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Animal Law Sections stuffed therapy dogs now being distributed

Senior Editor News in Photos
Animal Law Sections stuffed therapy dogs now being distributed


Animal Law Section’s stuffed therapy dogs now being distributed

Alas, Rikki the golden retriever — the Hurricane Katrina rescue turned Tallahassee Memorial Hospital and Second Judicial Circuit animal therapy pioneer, turned lobbyist, turned Animal Law Section official mascot — is no longer of this world.

Rikki died peacefully of a brain tumor in May 2017 at the age of 12 while wrapped in the arms of her Tallahassee owners, Chuck and Patty Mitchell.

The good news, according to Animal Law Section immediate past chair Gregg Riley Morton, is that Rikki’s extraordinary good works — already recounted in the celebrated memoir, “Encounters with Rikki” — are now being perpetuated in the form of a stuffed animal designed to resemble the canine hero.

“We wanted to honor Rikki and we wanted to honor the TMH Animal Therapy Program,” Morton said. “It’s really a remarkable story.”

The Animal Law Section’s idea is to donate toy Rikki look-a-likes to the TMH Animal Therapy Program. So far, the section has managed to underwrite the design and manufacture of approximately 700 Rikki stuffed animals, Morton said.

But the TMH program serves more than 1,000 clients, and the Animal Law Section is hoping to raise at least another $2,500 to make sure every client has access to a stuffed animal, Morton says. Any excess donations will also support the program.

Send checks to The Florida Bar, Animal Law Section, 651 E. Jefferson Street, Tallahassee, FL 32399. Writing “Rikki” on the memo field will get the contribution to the right place. To make a credit card donation, call Animal Law Section liaison Ricky Libbert at 850-561-5631.

The charitable project has more psychological heft than the fluff suggests, says Animal Law Section chair emeritus Ralph DeMeo.

Even though the original Rikki is no longer available to comfort sick and dying pediatric patients, or to help struggling readers master literacy, or to steady the nerves of child abuse and neglect victims on a witness stand, the stuffed animals are a proven therapeutic proxy, DeMeo says.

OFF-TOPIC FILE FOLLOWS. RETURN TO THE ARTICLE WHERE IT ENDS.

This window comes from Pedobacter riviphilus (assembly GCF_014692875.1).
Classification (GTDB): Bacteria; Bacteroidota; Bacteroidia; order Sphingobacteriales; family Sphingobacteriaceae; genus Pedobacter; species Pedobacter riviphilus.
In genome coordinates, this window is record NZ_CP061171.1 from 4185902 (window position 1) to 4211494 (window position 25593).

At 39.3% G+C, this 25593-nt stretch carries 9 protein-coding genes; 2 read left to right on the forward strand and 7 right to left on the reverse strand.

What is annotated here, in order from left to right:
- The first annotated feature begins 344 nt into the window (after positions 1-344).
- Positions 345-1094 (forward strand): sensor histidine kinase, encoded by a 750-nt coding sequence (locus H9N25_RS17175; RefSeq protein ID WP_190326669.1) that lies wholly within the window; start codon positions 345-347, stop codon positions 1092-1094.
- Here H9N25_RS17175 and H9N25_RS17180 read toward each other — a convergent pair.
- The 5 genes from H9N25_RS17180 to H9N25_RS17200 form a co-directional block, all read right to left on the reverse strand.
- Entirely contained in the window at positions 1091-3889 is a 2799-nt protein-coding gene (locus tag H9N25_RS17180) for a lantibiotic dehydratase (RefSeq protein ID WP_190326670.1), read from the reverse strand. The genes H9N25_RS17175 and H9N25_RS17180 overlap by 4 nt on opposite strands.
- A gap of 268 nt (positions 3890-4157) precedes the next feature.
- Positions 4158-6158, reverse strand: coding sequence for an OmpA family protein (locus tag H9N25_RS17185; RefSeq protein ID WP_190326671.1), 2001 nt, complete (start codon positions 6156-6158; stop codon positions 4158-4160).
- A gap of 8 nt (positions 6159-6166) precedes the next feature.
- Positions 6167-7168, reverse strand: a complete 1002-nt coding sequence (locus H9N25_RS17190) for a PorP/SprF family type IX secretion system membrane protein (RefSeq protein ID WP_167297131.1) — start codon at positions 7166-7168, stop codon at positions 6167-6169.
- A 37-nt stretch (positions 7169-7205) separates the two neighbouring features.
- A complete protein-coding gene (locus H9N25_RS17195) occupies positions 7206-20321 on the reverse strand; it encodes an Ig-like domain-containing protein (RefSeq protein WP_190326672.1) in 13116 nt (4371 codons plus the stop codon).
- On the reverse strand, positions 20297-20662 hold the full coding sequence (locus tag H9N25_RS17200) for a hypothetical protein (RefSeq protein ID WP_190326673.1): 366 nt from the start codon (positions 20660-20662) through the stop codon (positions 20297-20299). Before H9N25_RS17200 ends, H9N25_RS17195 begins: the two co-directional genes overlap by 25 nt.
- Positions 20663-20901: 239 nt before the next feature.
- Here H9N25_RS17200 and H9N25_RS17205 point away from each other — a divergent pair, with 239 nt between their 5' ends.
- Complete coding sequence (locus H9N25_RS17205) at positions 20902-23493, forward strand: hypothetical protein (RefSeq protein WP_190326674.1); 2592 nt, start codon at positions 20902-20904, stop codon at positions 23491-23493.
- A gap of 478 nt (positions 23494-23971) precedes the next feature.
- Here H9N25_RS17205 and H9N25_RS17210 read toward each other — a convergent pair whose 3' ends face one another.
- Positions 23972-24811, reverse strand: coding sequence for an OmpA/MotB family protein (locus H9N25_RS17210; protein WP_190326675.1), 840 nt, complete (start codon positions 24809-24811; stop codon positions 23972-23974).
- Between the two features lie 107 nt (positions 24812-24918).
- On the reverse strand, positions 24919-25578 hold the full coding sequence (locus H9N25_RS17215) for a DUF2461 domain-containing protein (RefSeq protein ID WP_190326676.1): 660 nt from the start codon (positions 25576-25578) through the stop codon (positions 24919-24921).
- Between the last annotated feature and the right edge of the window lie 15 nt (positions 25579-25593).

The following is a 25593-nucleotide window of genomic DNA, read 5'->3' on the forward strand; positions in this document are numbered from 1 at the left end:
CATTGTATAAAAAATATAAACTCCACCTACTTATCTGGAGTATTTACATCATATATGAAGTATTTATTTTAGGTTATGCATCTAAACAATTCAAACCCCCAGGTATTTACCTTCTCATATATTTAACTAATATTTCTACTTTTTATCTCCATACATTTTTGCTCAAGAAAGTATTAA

“These are kids that are suffering from either an illness, in some cases a terminal illness, or, they’re victims of abuse or neglect,” DeMeo says. “The idea is, after the pet therapy session with the live animal, the children are given the stuffed animals and they help them remember the positive experience. The children really cling to them, and it’s definitely part of the pet therapy program.”

Rikki dolls may be temporarily scarce, but there is no shortage of people willing to sing the real dog’s praises.

The Mitchells adopted Rikki in 2005 in the wake of Hurricane Katrina and the good-natured dog “found her calling” as a pet therapy professional at Tallahassee Memorial Hospital two years later.

Rikki spent more than a decade helping children and adults come to grips with a universe of traumas. She was instrumental in the Second Judicial Circuit’s groundbreaking pet therapy program. And Rikki worked with Animal Law Section advocates to convince the Florida Legislature to expand animal therapy programs to courtrooms across the state.

“The Second Judicial Circuit was the first, not just in the state, but in the country, to promote animals in child dependency and other proceedings,” DeMeo said. “Rikki really is iconic in that sense because now, people come into the Second Judicial Circuit from all over the country to study our program.”